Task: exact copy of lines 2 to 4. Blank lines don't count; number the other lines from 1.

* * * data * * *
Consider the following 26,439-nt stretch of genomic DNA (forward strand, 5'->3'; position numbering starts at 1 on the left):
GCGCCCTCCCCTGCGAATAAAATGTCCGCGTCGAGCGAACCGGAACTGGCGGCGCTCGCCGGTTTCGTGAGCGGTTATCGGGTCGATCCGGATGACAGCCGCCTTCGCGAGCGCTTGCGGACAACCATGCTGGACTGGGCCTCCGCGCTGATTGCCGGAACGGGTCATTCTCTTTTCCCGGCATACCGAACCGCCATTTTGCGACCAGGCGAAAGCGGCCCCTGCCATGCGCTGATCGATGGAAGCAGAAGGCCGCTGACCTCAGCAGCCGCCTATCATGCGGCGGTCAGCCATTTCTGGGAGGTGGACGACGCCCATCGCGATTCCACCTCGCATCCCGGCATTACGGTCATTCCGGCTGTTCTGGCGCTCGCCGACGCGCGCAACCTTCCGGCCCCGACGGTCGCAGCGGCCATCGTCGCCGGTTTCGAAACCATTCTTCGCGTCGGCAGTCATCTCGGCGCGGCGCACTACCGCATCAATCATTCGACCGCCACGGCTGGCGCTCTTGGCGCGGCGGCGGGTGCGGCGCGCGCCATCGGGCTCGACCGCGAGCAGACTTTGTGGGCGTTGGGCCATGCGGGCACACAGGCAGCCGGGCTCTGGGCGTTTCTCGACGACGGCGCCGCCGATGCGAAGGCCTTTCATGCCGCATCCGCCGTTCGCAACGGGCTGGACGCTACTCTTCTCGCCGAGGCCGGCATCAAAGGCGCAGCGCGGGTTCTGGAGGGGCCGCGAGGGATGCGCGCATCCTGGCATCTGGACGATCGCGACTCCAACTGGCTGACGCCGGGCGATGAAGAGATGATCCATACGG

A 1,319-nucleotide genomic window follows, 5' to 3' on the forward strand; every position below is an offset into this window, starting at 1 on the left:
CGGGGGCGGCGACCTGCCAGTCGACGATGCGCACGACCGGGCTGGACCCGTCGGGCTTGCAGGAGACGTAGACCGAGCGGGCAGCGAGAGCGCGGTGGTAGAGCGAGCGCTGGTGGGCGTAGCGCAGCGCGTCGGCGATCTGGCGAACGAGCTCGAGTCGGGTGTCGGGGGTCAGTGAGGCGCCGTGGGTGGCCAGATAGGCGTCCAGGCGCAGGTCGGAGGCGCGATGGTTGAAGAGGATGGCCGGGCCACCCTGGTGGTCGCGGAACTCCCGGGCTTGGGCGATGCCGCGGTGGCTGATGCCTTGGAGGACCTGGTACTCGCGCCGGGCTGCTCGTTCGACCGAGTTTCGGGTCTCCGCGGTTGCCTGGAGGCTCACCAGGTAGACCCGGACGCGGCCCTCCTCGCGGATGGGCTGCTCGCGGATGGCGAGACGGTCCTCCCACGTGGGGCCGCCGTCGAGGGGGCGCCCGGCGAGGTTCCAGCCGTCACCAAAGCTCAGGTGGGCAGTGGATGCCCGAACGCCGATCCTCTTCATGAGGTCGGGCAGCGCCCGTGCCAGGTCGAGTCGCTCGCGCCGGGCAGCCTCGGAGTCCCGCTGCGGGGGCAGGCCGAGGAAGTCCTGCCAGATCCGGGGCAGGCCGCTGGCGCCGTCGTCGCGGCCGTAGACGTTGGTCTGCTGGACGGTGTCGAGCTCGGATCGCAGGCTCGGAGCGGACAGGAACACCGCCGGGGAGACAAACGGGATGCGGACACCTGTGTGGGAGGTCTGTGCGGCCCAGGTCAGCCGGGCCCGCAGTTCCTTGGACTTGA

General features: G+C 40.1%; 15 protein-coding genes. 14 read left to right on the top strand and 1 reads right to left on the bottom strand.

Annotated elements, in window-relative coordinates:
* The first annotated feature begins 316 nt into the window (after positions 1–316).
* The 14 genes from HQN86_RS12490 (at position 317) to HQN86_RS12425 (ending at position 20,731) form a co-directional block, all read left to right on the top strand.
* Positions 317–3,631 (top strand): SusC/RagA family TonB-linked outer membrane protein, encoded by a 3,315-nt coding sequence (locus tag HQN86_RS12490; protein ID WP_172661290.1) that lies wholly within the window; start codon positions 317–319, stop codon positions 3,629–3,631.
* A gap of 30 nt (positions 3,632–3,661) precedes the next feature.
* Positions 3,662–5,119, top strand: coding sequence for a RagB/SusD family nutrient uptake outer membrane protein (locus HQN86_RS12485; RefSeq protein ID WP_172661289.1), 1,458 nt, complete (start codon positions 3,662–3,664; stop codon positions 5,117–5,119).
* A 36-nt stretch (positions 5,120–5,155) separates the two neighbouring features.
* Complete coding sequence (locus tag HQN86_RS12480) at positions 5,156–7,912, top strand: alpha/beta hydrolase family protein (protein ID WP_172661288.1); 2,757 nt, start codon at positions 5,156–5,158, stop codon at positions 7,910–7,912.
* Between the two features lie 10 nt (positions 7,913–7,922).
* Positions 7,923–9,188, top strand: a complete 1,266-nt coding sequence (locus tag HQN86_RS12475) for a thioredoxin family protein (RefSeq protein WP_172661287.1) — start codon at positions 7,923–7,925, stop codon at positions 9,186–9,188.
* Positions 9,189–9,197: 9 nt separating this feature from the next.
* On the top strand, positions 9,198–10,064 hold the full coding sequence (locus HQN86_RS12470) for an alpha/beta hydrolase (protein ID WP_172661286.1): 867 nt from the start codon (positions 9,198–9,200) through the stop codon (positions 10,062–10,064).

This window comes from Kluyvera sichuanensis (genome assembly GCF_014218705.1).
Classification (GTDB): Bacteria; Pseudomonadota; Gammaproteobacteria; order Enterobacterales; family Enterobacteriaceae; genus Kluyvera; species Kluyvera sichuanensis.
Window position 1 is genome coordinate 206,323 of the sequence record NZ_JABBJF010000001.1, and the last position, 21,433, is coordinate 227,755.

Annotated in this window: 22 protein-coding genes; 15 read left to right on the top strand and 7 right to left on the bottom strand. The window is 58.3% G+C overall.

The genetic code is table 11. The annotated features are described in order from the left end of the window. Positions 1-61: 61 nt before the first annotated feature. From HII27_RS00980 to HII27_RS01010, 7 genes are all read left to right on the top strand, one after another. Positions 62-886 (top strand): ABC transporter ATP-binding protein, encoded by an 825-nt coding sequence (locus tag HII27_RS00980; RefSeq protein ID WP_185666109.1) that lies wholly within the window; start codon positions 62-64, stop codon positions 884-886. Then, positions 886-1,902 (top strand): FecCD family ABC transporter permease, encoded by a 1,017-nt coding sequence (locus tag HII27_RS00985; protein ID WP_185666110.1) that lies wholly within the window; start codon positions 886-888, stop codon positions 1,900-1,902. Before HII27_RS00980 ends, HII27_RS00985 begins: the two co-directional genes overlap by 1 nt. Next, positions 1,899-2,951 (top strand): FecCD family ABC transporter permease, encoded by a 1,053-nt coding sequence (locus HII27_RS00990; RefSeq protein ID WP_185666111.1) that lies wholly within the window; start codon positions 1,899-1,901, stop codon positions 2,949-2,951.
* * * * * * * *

GCGCCCTCCCCTGCGAATAAAATGTCCGCGTCGAGCGAACCGGAACTGGCGGCGCTCGCCGGTTTCGTGAGCGGTTATCGGGTCGATCCGGATGACAGCCGCCTTCGCGAGCGCTTGCGGACAACCATGCTGGACTGGGCCTCCGCGCTGATTGCCGGAACGGGTCATTCTCTTTTCCCGGCATACCGAACCGCCATTTTGCGACCAGGCGAAAGCGGCCCCTGCCATGCGCTGATCGATGGAAGCAGAAGGCCGCTGACCTCAGCAGCCGCCTATCATGCGGCGGTCAGCCATTTCTGGGAGGTGGACGACGCCCATCGCGATTCCACCTCGCATCCCGGCATTACGGTCATTCCGGCTGTTCTGGCGCTCGCCGACGCGCGCAACCTTCCGGCCCCGACGGTCGCAGCGGCCATCGTCGCCGGTTTCGAAACCATTCTTCGCGTCGGCAGTCATCTCGGCGCGGCGCACTACCGCATCAATCATTCGACCGCCACGGCTGGCGCTCTTGGCGCGGCGGCGGGTGCGGCGCGCGCCATCGGGCTCGACCGCGAGCAGACTTTGTGGGCGTTGGGCCATGCGGGCACACAGGCAGCCGGGCTCTGGGCGTTTCTCGACGACGGCGCCGCCGATGCGAAGGCCTTTCATGCCGCATCCGCCGTTCGCAACGGGCTGGACGCTACTCTTCTCGCCGAGGCCGGCATCAAAGGCGCAGCGCGGGTTCTGGAGGGGCCGCGAGGGATGCGCGCATCCTGGCATCTGGACGATCGCGACTCCAACTGGCTGACGCCGGGCGATGAAGAGATGATCCATACGG

A 1,319-nucleotide genomic window follows, 5' to 3' on the forward strand; every position below is an offset into this window, starting at 1 on the left:
CGGGGGCGGCGACCTGCCAGTCGACGATGCGCACGACCGGGCTGGACCCGTCGGGCTTGCAGGAGACGTAGACCGAGCGGGCAGCGAGAGCGCGGTGGTAGAGCGAGCGCTGGTGGGCGTAGCGCAGCGCGTCGGCGATCTGGCGAACGAGCTCGAGTCGGGTGTCGGGGGTCAGTGAGGCGCCGTGGGTGGCCAGATAGGCGTCCAGGCGCAGGTCGGAGGCGCGATGGTTGAAGAGGATGGCCGGGCCACCCTGGTGGTCGCGGAACTCCCGGGCTTGGGCGATGCCGCGGTGGCTGATGCCTTGGAGGACCTGGTACTCGCGCCGGGCTGCTCGTTCGACCGAGTTTCGGGTCTCCGCGGTTGCCTGGAGGCTCACCAGGTAGACCCGGACGCGGCCCTCCTCGCGGATGGGCTGCTCGCGGATGGCGAGACGGTCCTCCCACGTGGGGCCGCCGTCGAGGGGGCGCCCGGCGAGGTTCCAGCCGTCACCAAAGCTCAGGTGGGCAGTGGATGCCCGAACGCCGATCCTCTTCATGAGGTCGGGCAGCGCCCGTGCCAGGTCGAGTCGCTCGCGCCGGGCAGCCTCGGAGTCCCGCTGCGGGGGCAGGCCGAGGAAGTCCTGCCAGATCCGGGGCAGGCCGCTGGCGCCGTCGTCGCGGCCGTAGACGTTGGTCTGCTGGACGGTGTCGAGCTCGGATCGCAGGCTCGGAGCGGACAGGAACACCGCCGGGGAGACAAACGGGATGCGGACACCTGTGTGGGAGGTCTGTGCGGCCCAGGTCAGCCGGGCCCGCAGTTCCTTGGACTTGA